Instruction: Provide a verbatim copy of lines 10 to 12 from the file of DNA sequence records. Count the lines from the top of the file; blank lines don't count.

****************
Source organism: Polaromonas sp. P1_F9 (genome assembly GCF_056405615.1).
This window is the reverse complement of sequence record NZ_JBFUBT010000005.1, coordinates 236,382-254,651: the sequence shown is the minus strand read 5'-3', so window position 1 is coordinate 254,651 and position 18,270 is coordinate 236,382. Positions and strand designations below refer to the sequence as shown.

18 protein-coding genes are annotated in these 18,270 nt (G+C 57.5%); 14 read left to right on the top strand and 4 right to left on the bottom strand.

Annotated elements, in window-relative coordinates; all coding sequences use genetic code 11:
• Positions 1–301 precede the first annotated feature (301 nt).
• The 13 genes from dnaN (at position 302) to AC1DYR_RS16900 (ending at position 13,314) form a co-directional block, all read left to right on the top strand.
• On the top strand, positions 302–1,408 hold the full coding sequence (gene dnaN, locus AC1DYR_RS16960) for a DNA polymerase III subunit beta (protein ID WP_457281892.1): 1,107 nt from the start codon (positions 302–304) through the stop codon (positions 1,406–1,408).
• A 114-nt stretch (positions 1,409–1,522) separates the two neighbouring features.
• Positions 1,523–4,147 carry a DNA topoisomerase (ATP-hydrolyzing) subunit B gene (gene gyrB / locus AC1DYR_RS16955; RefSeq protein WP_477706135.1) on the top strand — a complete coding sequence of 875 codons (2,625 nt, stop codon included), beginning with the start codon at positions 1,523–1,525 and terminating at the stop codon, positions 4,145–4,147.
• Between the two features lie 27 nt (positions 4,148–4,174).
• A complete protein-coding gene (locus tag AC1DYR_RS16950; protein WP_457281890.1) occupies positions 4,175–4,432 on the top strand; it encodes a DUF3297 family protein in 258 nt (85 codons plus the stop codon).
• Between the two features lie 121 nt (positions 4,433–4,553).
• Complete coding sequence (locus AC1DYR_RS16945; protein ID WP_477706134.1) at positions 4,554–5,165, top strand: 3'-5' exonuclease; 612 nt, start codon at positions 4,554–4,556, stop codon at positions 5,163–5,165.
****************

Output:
• Between the two features lie 27 nt (positions 4,148–4,174).
• A complete protein-coding gene (locus tag AC1DYR_RS16950; protein WP_457281890.1) occupies positions 4,175–4,432 on the top strand; it encodes a DUF3297 family protein in 258 nt (85 codons plus the stop codon).
• Between the two features lie 121 nt (positions 4,433–4,553).